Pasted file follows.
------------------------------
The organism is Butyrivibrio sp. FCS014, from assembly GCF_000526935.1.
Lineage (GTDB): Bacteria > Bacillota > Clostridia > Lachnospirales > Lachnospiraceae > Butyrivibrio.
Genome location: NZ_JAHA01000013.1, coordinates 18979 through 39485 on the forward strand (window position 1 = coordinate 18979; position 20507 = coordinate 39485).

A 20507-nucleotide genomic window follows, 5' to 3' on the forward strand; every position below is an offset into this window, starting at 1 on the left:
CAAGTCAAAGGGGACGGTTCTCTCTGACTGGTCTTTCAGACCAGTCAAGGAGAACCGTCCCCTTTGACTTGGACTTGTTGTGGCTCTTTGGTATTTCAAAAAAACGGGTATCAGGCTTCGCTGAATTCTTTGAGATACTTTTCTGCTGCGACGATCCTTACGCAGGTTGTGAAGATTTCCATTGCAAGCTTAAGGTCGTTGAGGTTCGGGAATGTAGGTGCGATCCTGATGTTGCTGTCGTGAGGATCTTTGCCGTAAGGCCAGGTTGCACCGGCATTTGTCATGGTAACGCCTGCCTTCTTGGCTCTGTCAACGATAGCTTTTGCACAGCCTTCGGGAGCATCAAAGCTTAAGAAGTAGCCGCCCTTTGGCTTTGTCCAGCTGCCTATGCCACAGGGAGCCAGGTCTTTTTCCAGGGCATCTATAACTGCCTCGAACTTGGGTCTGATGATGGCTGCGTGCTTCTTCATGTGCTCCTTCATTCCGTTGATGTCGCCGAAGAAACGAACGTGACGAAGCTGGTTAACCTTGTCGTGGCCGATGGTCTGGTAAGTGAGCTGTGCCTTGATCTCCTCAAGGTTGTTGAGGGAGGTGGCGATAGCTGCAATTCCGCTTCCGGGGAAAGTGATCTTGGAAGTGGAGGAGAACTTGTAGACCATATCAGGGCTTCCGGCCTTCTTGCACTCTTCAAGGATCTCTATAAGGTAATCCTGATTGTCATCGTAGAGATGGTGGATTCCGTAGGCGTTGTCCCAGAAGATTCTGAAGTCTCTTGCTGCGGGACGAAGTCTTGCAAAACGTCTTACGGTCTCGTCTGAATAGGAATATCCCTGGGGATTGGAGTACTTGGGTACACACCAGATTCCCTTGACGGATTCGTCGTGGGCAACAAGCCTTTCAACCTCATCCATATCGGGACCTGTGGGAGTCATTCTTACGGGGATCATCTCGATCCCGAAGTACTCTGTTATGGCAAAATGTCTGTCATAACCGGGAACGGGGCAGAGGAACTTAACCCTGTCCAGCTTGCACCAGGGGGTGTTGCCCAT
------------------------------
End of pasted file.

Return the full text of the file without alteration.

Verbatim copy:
The organism is Butyrivibrio sp. FCS014, from assembly GCF_000526935.1.
Lineage (GTDB): Bacteria > Bacillota > Clostridia > Lachnospirales > Lachnospiraceae > Butyrivibrio.
Genome location: NZ_JAHA01000013.1, coordinates 18979 through 39485 on the forward strand (window position 1 = coordinate 18979; position 20507 = coordinate 39485).

A 20507-nucleotide genomic window follows, 5' to 3' on the forward strand; every position below is an offset into this window, starting at 1 on the left:
CAAGTCAAAGGGGACGGTTCTCTCTGACTGGTCTTTCAGACCAGTCAAGGAGAACCGTCCCCTTTGACTTGGACTTGTTGTGGCTCTTTGGTATTTCAAAAAAACGGGTATCAGGCTTCGCTGAATTCTTTGAGATACTTTTCTGCTGCGACGATCCTTACGCAGGTTGTGAAGATTTCCATTGCAAGCTTAAGGTCGTTGAGGTTCGGGAATGTAGGTGCGATCCTGATGTTGCTGTCGTGAGGATCTTTGCCGTAAGGCCAGGTTGCACCGGCATTTGTCATGGTAACGCCTGCCTTCTTGGCTCTGTCAACGATAGCTTTTGCACAGCCTTCGGGAGCATCAAAGCTTAAGAAGTAGCCGCCCTTTGGCTTTGTCCAGCTGCCTATGCCACAGGGAGCCAGGTCTTTTTCCAGGGCATCTATAACTGCCTCGAACTTGGGTCTGATGATGGCTGCGTGCTTCTTCATGTGCTCCTTCATTCCGTTGATGTCGCCGAAGAAACGAACGTGACGAAGCTGGTTAACCTTGTCGTGGCCGATGGTCTGGTAAGTGAGCTGTGCCTTGATCTCCTCAAGGTTGTTGAGGGAGGTGGCGATAGCTGCAATTCCGCTTCCGGGGAAAGTGATCTTGGAAGTGGAGGAGAACTTGTAGACCATATCAGGGCTTCCGGCCTTCTTGCACTCTTCAAGGATCTCTATAAGGTAATCCTGATTGTCATCGTAGAGATGGTGGATTCCGTAGGCGTTGTCCCAGAAGATTCTGAAGTCTCTTGCTGCGGGACGAAGTCTTGCAAAACGTCTTACGGTCTCGTCTGAATAGGAATATCCCTGGGGATTGGAGTACTTGGGTACACACCAGATTCCCTTGACGGATTCGTCGTGGGCAACAAGCCTTTCAACCTCATCCATATCGGGACCTGTGGGAGTCATTCTTACGGGGATCATCTCGATCCCGAAGTACTCTGTTATGGCAAAATGTCTGTCATAACCGGGAACGGGGCAGAGGAACTTAACCCTGTCCAGCTTGCACCAGGGGGTGTTGCCCAT